The 2015 Ford F-150 is easily the angriest and boxiest rendition of the truck in its history, but believe it or not it's also the most aerodynamic. Scraping down as much wind resistance as possible was done by taking advantage of details where air could be directed.
I would not have guessed the rolling temple of aluminum that is the new F-150 would be sleeker than, say, the bubbly tenth generation. But here's how Ford F-150 exterior design manager Brad Richards and his team tweaked and tugged at the truck's shape to shave wind resistance:
- Outer portions of the vertical grille angled back; directing airflow across angled headlamps and down the gunwales.
- Leading edge of the hood beveled to smooth airflow to windshield and roof.
- Flush-mounted windshield eliminates need for molding that would disrupt smooth airflow
- Tailgate top designed to act as a spoiler, giving air that flows off the roof a place to land before smoothly trailing off, reducing turbulence behind the truck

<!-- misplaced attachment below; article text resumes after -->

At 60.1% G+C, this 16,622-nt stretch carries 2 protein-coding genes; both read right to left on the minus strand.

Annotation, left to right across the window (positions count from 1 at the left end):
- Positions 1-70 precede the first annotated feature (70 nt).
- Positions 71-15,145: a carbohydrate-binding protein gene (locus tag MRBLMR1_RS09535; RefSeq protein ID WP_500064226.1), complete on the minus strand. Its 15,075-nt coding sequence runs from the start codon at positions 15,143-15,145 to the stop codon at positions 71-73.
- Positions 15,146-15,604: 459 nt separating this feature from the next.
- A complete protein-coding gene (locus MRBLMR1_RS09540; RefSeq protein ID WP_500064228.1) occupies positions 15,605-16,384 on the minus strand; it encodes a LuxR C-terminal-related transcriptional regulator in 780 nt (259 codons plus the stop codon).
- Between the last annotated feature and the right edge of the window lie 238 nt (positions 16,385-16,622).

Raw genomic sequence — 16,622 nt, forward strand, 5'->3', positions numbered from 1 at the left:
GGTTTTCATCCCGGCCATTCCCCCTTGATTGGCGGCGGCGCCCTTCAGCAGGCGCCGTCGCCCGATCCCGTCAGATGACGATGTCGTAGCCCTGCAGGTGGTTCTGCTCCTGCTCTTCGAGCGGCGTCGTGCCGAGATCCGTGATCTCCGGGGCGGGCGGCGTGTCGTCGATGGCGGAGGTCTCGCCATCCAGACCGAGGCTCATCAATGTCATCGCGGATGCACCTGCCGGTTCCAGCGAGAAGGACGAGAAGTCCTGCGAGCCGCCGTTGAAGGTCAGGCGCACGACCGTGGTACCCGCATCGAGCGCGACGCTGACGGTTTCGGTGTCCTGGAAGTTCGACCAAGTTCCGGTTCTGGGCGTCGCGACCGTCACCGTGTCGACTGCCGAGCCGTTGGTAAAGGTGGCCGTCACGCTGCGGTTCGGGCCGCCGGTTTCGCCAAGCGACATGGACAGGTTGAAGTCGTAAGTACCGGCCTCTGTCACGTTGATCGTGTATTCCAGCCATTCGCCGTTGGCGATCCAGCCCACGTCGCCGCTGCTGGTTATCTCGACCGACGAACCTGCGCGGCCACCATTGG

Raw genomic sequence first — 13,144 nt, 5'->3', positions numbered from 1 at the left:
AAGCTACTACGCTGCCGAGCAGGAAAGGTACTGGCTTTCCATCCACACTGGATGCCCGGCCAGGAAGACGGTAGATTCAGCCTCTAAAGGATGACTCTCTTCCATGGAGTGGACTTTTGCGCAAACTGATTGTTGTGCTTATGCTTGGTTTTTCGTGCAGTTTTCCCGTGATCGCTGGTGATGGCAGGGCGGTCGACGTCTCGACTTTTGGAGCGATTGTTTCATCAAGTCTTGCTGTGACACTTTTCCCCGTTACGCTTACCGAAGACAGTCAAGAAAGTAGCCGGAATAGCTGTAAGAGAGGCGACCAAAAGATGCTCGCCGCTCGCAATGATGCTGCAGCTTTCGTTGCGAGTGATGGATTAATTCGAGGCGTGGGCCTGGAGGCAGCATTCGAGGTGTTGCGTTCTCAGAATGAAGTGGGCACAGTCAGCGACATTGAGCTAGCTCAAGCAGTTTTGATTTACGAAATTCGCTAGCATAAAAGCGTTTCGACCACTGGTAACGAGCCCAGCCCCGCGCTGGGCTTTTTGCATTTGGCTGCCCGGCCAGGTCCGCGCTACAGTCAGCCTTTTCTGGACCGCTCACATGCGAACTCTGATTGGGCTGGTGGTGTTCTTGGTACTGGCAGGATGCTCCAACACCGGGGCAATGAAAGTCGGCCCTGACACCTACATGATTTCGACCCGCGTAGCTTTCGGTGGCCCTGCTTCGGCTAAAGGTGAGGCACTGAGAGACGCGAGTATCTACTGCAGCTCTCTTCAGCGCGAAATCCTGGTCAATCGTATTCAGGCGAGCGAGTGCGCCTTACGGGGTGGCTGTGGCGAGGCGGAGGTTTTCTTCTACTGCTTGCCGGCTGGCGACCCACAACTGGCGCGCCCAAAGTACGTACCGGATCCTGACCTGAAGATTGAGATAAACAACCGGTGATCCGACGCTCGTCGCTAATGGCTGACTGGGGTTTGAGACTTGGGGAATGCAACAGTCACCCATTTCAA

- Cargo box is narrower than the cab to enhance airflow, while a trim piece prevents air from getting trapped between cab and box
- Rear corners and taillamps angled to "break air off" cleanly, reducing turbulence behind the truck
- Duct under the headlamp channeling air through to the wheel housing and reduces the wake generated from the wheel.
Designers basically accentuated the truck's shape with sharp edges to direct airflow off the vehicle's vast flat surfaces. "The truck's sharp, boxy shape gives it a tough appearance, but actually the key to the design is aerodynamic efficiency – getting the most out of the shape," he said. "We made F-150 look tough and capable, while also reducing wind resistance."
Here's Ford's tidy infographic to break it down further: